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Molzof resigns as city administrator
In Boscobel
Boscobel City Hall

BOSCOBEL - Misty Molzof, Boscobel’s city administrator since 2019, has announced her resignation. She submitted a letter of resignation to the city council in advance of its meeting on July 6. Molzof will remain in her position for 60 days and assist in the transition of duties when a new administrator is hired. Molzof previously served as Boscobel’s utility clerk from 2009 to 2016, before leaving to obtain a degree in public administration.

Molzof cited several reasons for quitting, but chief among them were a lack of work-life balance, and the growing negativity aimed at city hall since the pandemic began.

“It’s been tough because I love what I do. And I love the future vision for the city,” she said. “Unfortunately, times have changed. People have changed and it has really created a negative outlook on government from the top all the way to the bottom,” she said.

Molzof reached the decision on a week-long retreat, during which she unplugged her phone and took stock of her position, but she’d been contemplating the move for months, she said.

“I would say this process started in January, and when we had the election in February— with the recount, and all the political stuff locally at that time. There were a lot of changes here internally and then having to add all of that extra on top of it. I felt like that I was constantly defending the city. I love this community. I love the City of Boscobel. I’m just not sure that this is the right place for me to do that.”

A seat of power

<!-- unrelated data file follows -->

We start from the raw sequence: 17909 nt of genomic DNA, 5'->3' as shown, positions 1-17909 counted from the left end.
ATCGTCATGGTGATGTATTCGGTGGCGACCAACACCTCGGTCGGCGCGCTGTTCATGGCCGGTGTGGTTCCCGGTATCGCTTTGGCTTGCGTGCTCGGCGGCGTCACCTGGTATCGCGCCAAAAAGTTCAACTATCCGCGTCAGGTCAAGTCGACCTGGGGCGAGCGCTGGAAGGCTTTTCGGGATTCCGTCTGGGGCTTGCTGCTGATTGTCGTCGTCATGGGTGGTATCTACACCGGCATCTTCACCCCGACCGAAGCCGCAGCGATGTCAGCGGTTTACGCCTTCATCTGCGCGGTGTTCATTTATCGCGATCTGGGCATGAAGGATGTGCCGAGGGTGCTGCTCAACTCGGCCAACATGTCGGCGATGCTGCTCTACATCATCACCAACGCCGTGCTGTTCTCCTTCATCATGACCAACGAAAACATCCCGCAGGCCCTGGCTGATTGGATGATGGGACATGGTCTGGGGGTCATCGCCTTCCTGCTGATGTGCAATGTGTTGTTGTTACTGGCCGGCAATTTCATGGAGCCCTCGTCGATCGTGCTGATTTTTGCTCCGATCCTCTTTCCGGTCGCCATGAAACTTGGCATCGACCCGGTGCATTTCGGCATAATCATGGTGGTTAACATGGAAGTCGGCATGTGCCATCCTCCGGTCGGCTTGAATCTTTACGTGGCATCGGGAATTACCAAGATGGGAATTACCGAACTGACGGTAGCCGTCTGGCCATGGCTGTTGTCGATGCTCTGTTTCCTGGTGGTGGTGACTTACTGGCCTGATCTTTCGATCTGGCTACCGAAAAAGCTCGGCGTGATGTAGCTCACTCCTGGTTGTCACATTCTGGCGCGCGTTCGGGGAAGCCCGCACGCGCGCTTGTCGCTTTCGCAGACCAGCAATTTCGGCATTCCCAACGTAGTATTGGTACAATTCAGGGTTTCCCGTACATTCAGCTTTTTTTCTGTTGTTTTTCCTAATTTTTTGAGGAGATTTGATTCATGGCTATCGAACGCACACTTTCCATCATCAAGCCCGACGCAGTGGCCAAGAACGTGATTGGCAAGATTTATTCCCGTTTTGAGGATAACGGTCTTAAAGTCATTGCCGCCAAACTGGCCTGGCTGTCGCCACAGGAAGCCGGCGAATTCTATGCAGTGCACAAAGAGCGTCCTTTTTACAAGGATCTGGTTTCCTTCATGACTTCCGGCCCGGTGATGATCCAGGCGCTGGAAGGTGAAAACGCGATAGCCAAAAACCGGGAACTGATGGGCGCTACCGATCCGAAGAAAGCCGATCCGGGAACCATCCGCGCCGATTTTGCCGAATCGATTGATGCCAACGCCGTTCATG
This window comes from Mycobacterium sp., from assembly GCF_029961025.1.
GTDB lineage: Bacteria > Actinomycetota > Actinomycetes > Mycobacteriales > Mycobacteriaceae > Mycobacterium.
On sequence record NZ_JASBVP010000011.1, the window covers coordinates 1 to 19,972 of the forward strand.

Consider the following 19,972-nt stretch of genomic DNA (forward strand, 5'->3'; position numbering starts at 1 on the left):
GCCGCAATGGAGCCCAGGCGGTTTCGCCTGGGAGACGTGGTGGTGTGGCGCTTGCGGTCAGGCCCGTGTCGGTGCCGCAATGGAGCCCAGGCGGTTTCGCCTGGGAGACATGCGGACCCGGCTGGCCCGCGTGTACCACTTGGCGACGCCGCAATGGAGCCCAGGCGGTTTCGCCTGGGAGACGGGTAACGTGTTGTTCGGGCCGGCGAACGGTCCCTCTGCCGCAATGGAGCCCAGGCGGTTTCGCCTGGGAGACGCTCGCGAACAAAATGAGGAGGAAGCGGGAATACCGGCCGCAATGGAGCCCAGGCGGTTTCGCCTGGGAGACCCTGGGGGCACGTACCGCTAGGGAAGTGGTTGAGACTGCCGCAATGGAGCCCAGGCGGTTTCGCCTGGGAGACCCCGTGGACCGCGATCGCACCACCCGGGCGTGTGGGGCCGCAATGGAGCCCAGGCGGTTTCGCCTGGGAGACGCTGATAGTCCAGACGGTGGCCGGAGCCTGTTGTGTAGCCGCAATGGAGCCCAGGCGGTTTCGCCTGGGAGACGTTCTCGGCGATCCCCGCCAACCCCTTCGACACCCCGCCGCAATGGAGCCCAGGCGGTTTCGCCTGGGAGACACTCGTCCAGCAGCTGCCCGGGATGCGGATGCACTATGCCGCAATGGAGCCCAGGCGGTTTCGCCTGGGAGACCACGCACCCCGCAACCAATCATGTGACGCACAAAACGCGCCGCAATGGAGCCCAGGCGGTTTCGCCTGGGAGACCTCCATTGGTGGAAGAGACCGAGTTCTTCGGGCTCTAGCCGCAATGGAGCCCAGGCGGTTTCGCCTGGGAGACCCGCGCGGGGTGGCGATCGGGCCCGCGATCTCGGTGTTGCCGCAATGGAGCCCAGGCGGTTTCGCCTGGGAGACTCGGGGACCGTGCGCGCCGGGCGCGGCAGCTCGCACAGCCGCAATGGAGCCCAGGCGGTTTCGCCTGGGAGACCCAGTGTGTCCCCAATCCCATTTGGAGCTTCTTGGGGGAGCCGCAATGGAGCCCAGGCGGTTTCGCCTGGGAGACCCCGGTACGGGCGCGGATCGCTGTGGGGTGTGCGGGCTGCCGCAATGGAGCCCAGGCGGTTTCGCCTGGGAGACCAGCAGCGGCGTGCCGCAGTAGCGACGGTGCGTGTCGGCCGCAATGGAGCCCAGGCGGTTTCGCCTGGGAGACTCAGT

Boscobel’s government is a “weak-mayor” system in which the mayor has little executive power. Instead, the council leans on the city administrator to both advise their direction and to carry out their decisions. As a result, the administrator is a key position of power in city hall. The administrator touches virtually every aspect of local governance: crafting budgets, wording ordinances, adjustments to zoning, and more.

“I don’t even know where to start describing her job,” said Boscobel Mayor Brenda Kalish. “She pretty much oversees just about everything. She’s at all the meetings, does all the agendas, she files for grants, she helps pursue new businesses.”

Kalish said Molzof’s resignation came as “a shock,” but she said she can empathize with her reasons for leaving. After 13 years of serving on the city council, she’s had a front row seat to changes in political discourse.

“It seems like since Covid, nobody is happy about anything, or they’re not happy if they don’t have something to bitch about, to put it plain and simple,” she said. “Misty takes the brunt of it, because everyone thinks she’s the one who needs to do something about it.”

Molzof’s long list of responsibilities came with a price: “Long weekends, long nights, long holidays,” Molzof said. “I’m stretched really thin. And where does my family fit into that? Unfortunately, I just haven’t been able to find that balance.” Molzof’s youngest son is 15.

40-hour week

Molzof is lining up job interviews, and said her current priority was a manageable schedule with plenty of family time involved.

She still hopes to make a difference in the public realm of service. “But I think my personality type is better suited for a position where I can help because I like to make it better. I like to be a problem solver. I like to fix it. I like to make people happy.”

You can’t make people happy all the time in city hall—but Molzof’s parting wish is that we collectively try to break the uglier dynamics of conflict that emerged during the pandemic. “We as a society need to remember—instead of just throwing out the problems  and complaining, maybe you should be a part of the solution. Helen Keller said it best,” said Molzof, pointing to a plaque perched at the base of her computer monitor. “’Alone we can do so little. Together we can do so much.’”